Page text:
Wednesday, April 18, 2007

Mitt Romney- CEO For the USA?



In The News

By: Richard Lowry
National Review


"Mitt Romney tells the audience at a town-hall meeting here how his kids got him a 1962 Rambler - the American Motors car produced by his dad George Romney – for his 60th birthday. It seems just a charming story to warm up the crowd. Romney says, 'We got it started, drove it up the road – and then pushed it home.' People laugh. But Romney is really telling a parable about his favorite theme: change.
"He says his 1962 car had no arm rest, no seatbelts, no bucket seats, and a great big steering wheel that it took a lot of muscle to turn. 'Cars have changed a lot,' he says. And then he launches into his real point: 'People selling us goods and services figure out they got to make them better every year.' The people who run government feel no similar obligation, especially in Washington where 'talk is the currency.' Romney says 'talk has no value – not in the real world,' and that he 'grew up in the real world.'
"This is the core message of Romney's campaign, and it is a credible one that accords with his background and interests. He's a businessman populist running as a Washington outsider, although without the nasty edge or fiery rhetoric of past populist anti-Washington candidates (think Gephardt circa 1988, Perot circa 1992, or Buchanan circa whenever). Romney is technocratic and non-threatening, giving the impression that he will slay the slouching beast of ineffective, wasteful government with flow-charts and unremitting politeness.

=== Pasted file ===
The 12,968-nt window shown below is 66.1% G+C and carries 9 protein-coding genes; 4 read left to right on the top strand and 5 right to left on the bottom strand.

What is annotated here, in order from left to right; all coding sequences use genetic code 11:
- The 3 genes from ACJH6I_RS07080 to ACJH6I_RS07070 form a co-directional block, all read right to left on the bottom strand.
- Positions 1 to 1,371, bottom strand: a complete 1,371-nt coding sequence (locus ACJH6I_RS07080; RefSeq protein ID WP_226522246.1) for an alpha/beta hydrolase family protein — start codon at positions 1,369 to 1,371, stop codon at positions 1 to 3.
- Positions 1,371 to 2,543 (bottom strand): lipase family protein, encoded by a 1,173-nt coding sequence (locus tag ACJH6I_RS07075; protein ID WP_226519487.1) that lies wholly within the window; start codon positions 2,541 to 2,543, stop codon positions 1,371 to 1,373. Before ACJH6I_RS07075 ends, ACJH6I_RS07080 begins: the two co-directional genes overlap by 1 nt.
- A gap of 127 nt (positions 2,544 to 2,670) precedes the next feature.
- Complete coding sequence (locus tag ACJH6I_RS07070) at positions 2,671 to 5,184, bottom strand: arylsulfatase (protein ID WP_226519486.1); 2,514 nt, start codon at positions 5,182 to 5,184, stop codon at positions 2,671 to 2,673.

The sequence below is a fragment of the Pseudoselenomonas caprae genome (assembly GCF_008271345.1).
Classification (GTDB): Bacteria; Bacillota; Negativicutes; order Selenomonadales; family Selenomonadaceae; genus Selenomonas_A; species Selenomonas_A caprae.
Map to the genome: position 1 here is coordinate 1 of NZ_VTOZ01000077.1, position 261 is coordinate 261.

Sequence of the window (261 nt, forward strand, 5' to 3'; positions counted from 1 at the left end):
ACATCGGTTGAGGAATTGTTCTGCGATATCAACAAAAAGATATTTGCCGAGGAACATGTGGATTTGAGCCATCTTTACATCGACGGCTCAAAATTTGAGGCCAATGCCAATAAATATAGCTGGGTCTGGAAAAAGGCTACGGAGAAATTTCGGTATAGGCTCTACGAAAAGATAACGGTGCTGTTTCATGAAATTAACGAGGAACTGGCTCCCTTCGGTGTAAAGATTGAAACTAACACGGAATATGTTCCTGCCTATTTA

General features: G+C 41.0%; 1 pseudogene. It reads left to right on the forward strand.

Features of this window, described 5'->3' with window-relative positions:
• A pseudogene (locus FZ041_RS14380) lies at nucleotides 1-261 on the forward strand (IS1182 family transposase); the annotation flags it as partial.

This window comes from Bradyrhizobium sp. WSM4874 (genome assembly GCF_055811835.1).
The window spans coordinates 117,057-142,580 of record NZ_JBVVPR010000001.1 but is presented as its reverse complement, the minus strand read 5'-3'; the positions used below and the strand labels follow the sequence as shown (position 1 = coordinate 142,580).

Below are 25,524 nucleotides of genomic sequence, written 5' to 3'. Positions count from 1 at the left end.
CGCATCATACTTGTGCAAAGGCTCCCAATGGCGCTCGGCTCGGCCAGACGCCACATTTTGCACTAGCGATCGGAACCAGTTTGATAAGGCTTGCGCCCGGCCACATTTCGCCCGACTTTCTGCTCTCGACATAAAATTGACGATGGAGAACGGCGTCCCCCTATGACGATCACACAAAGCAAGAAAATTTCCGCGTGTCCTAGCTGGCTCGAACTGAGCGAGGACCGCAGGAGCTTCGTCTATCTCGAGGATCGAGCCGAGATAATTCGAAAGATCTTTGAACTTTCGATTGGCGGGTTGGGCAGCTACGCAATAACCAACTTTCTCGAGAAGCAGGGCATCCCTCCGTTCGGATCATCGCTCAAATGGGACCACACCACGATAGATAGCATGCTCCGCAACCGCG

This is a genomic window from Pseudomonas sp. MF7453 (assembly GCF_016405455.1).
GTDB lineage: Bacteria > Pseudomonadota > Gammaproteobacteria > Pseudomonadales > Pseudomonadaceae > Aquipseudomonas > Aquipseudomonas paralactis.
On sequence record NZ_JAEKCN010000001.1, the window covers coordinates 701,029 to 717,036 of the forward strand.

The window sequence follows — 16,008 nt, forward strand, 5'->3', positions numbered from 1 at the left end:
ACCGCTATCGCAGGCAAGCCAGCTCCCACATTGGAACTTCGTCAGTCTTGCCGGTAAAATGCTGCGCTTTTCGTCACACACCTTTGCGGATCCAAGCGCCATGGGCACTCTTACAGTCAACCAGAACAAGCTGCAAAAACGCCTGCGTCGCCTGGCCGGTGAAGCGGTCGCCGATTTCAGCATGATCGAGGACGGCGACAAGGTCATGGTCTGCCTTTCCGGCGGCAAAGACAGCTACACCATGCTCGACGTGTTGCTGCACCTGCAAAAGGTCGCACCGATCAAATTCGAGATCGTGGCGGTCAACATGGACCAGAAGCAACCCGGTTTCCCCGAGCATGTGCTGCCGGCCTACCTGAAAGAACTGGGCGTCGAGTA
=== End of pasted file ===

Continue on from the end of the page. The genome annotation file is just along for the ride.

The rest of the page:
"It is impossible to be around Romney and not be impressed – by his obvious intelligence, by his fluid speaking style, by his accomplishments in business and government, by his appearance. The former venture capitalist and Massachusetts governor is a technically proficient candidate, a good fundraiser and organizer who makes a winning impression on the stump. And yet, one still wonders whether voters will buy him."
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"Prior to his Derry meeting, Romney visits a small manufacturing firm in Manchester, Granite State Manufacturing. He gets a politician's typical speed tour, getting briefed on the company's products ranging from semi-conductors to the small robots the military uses against bomb threats. Then he is brought out onto the shop floor to deliver remarks to the couple of dozen gathered employees from behind a podium.